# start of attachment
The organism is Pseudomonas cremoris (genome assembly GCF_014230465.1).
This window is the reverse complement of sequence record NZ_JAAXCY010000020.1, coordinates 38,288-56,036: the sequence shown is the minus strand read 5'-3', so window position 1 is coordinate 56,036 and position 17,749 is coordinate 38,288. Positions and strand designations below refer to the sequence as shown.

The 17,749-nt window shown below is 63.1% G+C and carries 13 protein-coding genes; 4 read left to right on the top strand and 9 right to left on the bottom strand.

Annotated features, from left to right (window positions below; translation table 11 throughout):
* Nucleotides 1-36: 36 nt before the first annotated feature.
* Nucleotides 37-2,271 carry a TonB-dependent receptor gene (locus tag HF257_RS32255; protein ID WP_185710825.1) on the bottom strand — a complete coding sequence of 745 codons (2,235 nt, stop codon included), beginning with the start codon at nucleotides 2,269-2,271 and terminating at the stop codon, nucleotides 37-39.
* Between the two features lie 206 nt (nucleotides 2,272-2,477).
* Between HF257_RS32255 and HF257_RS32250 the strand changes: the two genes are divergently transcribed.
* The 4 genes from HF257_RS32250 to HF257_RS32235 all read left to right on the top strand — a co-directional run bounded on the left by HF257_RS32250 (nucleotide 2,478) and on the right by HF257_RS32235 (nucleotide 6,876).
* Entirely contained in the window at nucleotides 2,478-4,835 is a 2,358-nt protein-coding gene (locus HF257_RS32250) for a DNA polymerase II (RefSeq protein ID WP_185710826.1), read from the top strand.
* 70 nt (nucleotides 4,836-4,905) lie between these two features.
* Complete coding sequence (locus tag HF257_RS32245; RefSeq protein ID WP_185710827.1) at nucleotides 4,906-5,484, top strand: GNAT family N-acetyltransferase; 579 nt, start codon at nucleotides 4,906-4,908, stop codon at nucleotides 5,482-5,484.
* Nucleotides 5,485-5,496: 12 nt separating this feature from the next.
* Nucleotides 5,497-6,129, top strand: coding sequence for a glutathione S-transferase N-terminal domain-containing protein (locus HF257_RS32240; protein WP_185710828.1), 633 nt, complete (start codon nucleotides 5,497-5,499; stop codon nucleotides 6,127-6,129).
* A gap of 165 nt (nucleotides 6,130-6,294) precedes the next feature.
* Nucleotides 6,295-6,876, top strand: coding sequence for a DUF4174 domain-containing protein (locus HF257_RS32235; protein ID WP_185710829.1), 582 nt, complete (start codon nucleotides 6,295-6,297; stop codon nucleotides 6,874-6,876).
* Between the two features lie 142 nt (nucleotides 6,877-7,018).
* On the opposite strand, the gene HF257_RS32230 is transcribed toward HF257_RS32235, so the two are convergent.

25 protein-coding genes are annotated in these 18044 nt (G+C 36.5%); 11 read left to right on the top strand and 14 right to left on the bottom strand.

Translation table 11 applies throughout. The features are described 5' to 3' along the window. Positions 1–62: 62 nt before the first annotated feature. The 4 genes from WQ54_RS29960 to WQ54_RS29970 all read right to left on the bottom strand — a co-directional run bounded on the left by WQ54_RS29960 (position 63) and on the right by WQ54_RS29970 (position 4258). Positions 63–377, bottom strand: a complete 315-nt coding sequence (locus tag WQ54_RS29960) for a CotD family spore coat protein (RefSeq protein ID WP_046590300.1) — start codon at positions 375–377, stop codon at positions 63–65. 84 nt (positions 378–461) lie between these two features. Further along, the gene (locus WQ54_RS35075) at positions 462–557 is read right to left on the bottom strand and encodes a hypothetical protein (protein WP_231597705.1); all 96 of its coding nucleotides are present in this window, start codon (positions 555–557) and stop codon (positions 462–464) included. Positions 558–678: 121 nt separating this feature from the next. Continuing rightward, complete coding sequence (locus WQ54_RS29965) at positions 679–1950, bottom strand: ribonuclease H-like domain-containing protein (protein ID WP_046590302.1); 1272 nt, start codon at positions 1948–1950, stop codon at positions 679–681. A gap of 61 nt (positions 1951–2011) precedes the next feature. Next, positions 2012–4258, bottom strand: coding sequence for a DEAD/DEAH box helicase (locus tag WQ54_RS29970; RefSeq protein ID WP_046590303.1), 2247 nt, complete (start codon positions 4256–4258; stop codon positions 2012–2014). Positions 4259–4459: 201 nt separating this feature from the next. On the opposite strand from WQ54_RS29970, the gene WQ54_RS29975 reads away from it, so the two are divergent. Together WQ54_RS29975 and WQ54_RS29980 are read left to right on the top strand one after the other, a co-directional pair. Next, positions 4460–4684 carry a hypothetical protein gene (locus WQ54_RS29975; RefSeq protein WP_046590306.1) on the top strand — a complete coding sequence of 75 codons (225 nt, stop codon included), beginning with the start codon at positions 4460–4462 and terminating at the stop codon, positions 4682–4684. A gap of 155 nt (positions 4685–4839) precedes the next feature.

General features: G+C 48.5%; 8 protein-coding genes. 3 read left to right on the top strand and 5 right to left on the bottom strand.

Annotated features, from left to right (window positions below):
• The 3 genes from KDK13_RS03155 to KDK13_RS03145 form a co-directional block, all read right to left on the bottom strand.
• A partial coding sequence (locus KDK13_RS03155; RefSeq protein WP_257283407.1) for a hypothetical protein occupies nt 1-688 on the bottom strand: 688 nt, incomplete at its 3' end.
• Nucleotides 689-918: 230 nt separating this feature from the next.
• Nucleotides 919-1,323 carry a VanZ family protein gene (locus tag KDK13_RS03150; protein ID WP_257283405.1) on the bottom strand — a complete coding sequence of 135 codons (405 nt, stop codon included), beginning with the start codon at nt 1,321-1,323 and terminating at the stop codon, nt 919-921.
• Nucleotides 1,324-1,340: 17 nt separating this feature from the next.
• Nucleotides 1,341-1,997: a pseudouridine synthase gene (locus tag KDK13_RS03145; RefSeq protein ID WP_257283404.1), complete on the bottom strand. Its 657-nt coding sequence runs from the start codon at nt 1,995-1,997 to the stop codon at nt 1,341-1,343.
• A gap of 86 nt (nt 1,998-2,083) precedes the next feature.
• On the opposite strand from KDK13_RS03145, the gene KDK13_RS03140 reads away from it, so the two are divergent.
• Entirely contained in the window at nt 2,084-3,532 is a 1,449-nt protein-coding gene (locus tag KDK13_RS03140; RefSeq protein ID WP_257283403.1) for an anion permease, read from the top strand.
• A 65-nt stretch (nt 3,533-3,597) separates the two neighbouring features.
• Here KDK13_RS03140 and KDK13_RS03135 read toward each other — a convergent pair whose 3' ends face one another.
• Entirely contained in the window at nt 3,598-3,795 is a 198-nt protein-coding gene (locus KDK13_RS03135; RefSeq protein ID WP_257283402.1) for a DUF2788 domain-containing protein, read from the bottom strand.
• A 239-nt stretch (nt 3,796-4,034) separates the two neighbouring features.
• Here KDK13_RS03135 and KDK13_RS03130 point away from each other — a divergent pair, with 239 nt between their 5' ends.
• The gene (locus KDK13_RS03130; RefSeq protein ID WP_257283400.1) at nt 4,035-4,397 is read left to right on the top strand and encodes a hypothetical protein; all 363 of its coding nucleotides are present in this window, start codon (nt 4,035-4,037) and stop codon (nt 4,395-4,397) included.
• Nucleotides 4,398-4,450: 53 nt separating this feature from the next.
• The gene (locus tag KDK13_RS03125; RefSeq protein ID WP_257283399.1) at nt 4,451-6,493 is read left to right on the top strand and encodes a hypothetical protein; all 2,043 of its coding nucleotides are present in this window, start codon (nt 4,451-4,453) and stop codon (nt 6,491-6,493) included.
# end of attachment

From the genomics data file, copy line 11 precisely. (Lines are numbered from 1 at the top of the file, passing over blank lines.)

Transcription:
* 70 nt (nucleotides 4,836-4,905) lie between these two features.